Ireland's 'comely maidens' are doing it for themselves

John Lichfield in Dublin on the women choosing jobs over babies - and those coming out against them

Here IS a quiz question for Euro-feminists and Euro-male chauvinists alike. Which dynamic, successful, modern European state has a constitution which states, in effect, that a woman's place is in the home? ("By her life within the home, woman gives to the state the support without which the common good cannot be achieved.")

Clue: the country has a female President, respected worldwide, and previously active in fighting women's causes. Second clue: two of the country's recent heroes - one triumphant and sporting, the other journalistic and tragic - were, in fact, heroines, neither of whom became famous for staying at home.

The answer is Ireland, and the contradiction between question and clues tells a story. In one of Europe's most tenacious bastions of patriarchy, male privilege and conservative family values, something is stirring, mostly quietly, but occasionally with great emotion and noise.

To this day, the proportion of Irish women going out to work, 35 per cent, is among the lowest in Europe. But the number of young Irish women entering all forms of higher education and then going on into professions, such as medicine, accountancy and the law, has exploded in recent years to roughly half of the total (even more in the case of medicine). Fifteen years ago men comfortably outnumbered women in Irish universities; now women comfortably outnumber men. With the large and melancholy exception of inner-city unemployment, the Irish economy is boiling, especially for women. Three quarters of all the jobs created in Ireland in the past few years went to female applicants.

Carmel Foley, chief executive of the Employment Equality Agency, points to Mary Robinson's election as President in 1990 as a turning point. "Could I also point to Michele Smith [winner of three Olympic swimming golds] as having given a real boost to women in this country. Sport is so important, and this time we had an Irish woman - not Jack Charlton's boys - being cheered by the whole nation."(Veronica Guerin, the campaigning journalist also affected the whole nation when she was murdered by the gangsters she was investigating.)

Frances Fitzgerald, Fine Gael member of the Dail for Dublin South East, says there has been a "remarkable" transformation in women's attitudes in the last five to 10 years which cuts across education, income and class. "One of the most extraordinary developments has been the boom in women's involvement in self-help groups in inner-city areas. But there are also huge numbers of women besieging the adult education and retraining courses, even though the rules are sometimes stacked against them."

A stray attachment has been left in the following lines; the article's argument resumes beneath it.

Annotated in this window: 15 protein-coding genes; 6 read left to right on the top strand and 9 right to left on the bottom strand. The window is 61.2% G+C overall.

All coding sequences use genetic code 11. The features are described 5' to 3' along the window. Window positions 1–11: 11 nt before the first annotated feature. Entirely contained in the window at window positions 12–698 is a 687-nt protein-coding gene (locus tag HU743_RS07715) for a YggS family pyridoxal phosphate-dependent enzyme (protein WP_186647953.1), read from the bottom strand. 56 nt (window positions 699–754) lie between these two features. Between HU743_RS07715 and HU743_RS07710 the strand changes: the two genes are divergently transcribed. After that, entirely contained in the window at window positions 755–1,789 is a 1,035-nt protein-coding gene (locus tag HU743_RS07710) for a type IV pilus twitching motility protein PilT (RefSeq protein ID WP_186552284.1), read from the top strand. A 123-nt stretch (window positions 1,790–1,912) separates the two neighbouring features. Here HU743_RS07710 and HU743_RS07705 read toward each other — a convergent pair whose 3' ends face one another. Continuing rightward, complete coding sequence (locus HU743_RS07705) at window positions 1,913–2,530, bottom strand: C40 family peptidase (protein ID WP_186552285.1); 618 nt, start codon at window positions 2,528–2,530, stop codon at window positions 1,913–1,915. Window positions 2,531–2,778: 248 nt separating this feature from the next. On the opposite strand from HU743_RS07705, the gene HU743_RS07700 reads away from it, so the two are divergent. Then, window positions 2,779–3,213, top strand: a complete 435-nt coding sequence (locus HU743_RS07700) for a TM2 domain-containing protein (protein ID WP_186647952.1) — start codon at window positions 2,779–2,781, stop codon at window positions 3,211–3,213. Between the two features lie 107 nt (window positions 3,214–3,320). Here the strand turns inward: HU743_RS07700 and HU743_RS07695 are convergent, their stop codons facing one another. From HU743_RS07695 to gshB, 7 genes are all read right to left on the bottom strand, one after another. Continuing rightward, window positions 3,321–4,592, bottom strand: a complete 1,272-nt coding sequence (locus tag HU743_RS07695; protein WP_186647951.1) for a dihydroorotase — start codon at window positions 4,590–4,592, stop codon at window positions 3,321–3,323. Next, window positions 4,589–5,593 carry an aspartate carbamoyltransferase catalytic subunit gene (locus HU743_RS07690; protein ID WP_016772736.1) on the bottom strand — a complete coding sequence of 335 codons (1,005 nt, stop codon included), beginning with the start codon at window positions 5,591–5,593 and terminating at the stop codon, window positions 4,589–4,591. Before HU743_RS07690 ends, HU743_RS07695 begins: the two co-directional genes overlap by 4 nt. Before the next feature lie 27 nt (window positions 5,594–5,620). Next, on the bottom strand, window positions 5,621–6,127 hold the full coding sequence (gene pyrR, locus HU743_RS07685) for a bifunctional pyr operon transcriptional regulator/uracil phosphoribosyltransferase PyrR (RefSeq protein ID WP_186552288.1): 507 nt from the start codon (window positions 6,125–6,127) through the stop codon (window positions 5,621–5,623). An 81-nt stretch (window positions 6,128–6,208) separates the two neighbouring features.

Ms Fitzgerald cautions, however: "When it comes to the real centres of power in Irish society - economics and politics - the real power is still predominantly in male hands, more so probably than in Britain or continental European countries."

In Eamon de Valera's vision of an austere, Church-obeying, inward-looking Ireland - enshrined in his 1937 constitution - Irish women were to be the homemakers and, before that, (in his own phrase) "comely maidens dancing at crossroads". The reality was sometimes quite different. Emigration meant a lack of husbands; prejudice meant a lack of jobs. The desperate country woman unable to find a husband, or the intelligent woman stuck in a loveless marriage to an oaf or a brute, are the staples of 20th-century Irish literature.

Many factors have conspired to breed rapid change, such asEuropean Union- inspired women's equality laws (until 20 years ago women were forced to resign from the civil service on marriage) and reverse emigration, which has brought many professional Irish women home.

But the most important single factor has been the weakening of the influence of the Church. The once absolute, Church-inspired ban on contraception has been gradually eroded since 1979, with the final restrictions on the public sale of condoms being lifted three years ago. Hence the most startling, and significant, statistic of all: the decline - even collapse - of the Irish birth rate, which has fallen by a third in 15 years to not much above the EU average. Families of five, six and seven children were still common in the last generation, but no longer.

Aisling O'Grady, 34, assistant dean of women students at University College, Dublin, spent eight years in London and came home two years ago. She says the atmosphere in Ireland - especially for women - has been "transformed". "There is a kind of fast-forward social revolution going on. The attitudes of the women students are light years from what I can remember even 15 years ago. In my day, many of the women students, especially the country girls, came to university to find husbands. Now they say they're not interested in marriage until their thirties. They're interested in careers."

The change has been so rapid that Finola Bruton, wife of the Taoiseach, John Bruton, got into trouble last year for saying more respect should be given to women who stay at home. She was roundly criticised by other women, including members of the Dail. This in turn produced a backlash from the anti-feminist women's groups which have also proliferated in recent years.